13 December 2018

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Six new antibiotics have been approved by the U.S. Food and Drug Administration (FDA) over the last four years. So, at a first glance it seems that there is renewed interest in developing new antibiotics against Gram-negative pathogens. Nevertheless, all six antibiotics – ceftolozane/tazobactam, ceftazidime/avibactam, meropenem/vaborbactam, plazomicin, eravacycline, and omadacycline are improved derivatives of well-known antibiotic classes to address class-specific resistance mechanisms. Five of these antibiotics have been developed against infections mainly caused by Gram-negative pathogens, omadacycline, a tetracyline to treat community-acquired bacterial pneumonia and acute skin and skin structure infections being the exception. The most recent approvals, the aminoglycoside derivate plazomicin and the tetracycline derivate eravacycline were approved for the treatment of adults with complicated urinary tract infections (cUTI), including pyelonephritis, and complicated intra-abdominal infections, respectively.

As a member of the scientific committee of the World Health Organization’s (WHO) priority pathogen list for antibacterial drug R&D and as the leading scientist of the WHO’s global clinical pipeline analysis, I am viewing the recent approvals from a societal and public health perspective. The pathogens with the greatest unmet need for new antibacterial drug development globally are Carbapenem-resistant Enterobacteriaceae (CRE), Acinetobacter baumannii, and Pseudomonas aeruginosa. Carbapenem resistance is usually present in the context of either resistance to almost all antibiotic classes (extensively drug-resistant, XDR), or all currently available antibiotics (pan drug-resistant, PDR).

Are the new antibiotics helping to solve the resistance problem caused by these Gram-negative bacteria?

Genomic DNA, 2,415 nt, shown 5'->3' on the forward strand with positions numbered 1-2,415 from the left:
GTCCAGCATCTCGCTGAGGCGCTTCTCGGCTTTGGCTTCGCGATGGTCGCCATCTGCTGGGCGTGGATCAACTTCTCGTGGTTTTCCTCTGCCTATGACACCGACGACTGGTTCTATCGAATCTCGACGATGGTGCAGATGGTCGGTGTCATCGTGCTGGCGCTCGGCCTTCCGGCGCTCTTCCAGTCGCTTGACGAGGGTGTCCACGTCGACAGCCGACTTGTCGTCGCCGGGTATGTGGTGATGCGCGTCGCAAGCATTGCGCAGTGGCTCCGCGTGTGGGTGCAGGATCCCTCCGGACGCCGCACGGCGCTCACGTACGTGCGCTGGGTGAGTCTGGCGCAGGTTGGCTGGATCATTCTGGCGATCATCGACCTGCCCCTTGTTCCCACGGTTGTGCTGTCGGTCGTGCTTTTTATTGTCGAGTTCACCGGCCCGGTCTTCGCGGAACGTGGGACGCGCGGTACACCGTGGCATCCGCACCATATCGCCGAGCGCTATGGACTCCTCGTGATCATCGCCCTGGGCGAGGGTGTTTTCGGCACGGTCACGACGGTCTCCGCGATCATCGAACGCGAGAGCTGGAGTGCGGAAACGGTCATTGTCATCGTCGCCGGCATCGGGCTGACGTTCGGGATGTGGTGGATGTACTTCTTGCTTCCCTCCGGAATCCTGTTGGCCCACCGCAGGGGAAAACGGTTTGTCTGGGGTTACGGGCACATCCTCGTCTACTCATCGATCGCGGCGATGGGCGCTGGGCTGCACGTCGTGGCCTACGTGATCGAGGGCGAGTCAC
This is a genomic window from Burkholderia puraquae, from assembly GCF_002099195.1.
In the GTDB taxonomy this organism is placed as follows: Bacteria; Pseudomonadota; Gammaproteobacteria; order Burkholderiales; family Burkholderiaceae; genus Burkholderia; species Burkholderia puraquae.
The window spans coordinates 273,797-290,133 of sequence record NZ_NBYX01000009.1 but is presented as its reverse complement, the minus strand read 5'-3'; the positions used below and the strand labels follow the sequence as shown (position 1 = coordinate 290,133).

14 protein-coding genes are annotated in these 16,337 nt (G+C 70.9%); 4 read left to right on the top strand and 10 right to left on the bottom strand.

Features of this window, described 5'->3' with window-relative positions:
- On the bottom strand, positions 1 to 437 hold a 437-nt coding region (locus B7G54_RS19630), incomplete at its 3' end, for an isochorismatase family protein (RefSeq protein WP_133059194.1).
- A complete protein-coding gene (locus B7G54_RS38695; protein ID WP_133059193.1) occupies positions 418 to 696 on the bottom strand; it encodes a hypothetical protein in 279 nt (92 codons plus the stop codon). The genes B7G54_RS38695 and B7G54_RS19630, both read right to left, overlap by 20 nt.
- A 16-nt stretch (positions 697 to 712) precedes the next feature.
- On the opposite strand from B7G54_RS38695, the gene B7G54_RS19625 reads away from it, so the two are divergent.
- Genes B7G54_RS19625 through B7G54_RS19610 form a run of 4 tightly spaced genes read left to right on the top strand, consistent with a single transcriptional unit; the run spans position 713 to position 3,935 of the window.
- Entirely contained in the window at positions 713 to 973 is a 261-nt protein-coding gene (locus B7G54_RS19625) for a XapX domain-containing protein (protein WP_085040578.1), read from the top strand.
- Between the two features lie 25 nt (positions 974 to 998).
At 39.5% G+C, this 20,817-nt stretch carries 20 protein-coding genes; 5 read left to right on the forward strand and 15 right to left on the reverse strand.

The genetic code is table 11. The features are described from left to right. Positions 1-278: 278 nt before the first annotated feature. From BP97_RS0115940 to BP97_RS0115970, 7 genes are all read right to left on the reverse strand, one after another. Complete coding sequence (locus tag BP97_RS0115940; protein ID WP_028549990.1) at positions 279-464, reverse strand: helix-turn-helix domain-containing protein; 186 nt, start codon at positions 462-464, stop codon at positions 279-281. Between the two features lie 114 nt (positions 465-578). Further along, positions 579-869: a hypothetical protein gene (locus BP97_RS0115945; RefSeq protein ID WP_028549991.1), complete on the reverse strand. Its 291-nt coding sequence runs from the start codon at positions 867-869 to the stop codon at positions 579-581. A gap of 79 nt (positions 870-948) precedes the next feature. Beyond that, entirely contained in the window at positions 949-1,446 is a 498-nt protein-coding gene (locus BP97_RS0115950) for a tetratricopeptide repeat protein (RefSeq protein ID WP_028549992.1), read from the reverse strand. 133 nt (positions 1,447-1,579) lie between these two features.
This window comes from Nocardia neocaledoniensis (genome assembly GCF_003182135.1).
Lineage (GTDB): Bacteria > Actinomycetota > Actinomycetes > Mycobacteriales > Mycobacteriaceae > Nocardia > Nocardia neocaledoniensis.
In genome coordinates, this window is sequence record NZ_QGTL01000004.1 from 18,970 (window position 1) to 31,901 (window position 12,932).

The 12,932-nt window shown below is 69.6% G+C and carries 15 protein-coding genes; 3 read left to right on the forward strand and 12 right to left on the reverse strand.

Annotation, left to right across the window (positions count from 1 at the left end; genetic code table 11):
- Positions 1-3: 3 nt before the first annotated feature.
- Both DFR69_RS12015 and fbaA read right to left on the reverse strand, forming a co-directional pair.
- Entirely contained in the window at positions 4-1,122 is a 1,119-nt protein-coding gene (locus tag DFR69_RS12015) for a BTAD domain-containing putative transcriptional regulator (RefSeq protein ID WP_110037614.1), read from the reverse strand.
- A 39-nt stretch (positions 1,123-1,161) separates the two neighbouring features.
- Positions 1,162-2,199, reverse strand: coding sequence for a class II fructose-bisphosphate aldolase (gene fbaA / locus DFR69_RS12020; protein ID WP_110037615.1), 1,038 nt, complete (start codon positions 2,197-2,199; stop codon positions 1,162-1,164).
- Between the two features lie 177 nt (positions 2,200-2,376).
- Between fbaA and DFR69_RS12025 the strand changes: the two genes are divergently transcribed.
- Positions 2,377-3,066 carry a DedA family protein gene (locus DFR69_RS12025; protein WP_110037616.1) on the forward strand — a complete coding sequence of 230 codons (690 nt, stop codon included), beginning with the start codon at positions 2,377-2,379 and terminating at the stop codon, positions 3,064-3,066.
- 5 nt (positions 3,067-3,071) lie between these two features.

Three of the new antibiotics are ß-lactam/ß-lactamase inhibitor combinations. The new ß-lactamase inhibitors avibactam and vaborbactam have extended inhibitory activity to include Klebsiella pneumoniae Carbapenemase (KPC) but fail to inhibit most other carbapenemases. Depending on the epidemiology of the KPC enzyme, the new combinations improve coverage in CRE, mostly Klebsiella. XDR or PDR Acinetobacter produces other ß-lactamases and has additional resistance mechanisms, and is usually also resistant to those new ß-lactamase inhibitor combinations. In Pseudomonas, resistance mechanisms that are not affected by ß-lactamase inhibitors dominate, and therefore there is little advantage of the new combinations. In summary, the combinations with these newly approved ß-lactamase inhibitors show a benefit when treating infections due to CRE in those countries where resistance is predominantly caused by KPC enzymes (e.g. some areas in the USA and some countries in Europe). Carbapenem resistant Acinetobacter is usually not treatable with these drugs and real-world susceptibility data show the limited activity of both combinations in XDR Pseudomonas. In my 30 years of experience in antibiotic R&D and antibiotic use, I have seen unpredictable emergence of new ß-lactamases and substantial shifts in the prevalence of resistance mechanisms. The current focus on addressing known class-specific resistance mechanisms may be a short-term solution for specific cases, but we don’t know how or if this could influence the selection pressure towards new resistance mechanisms.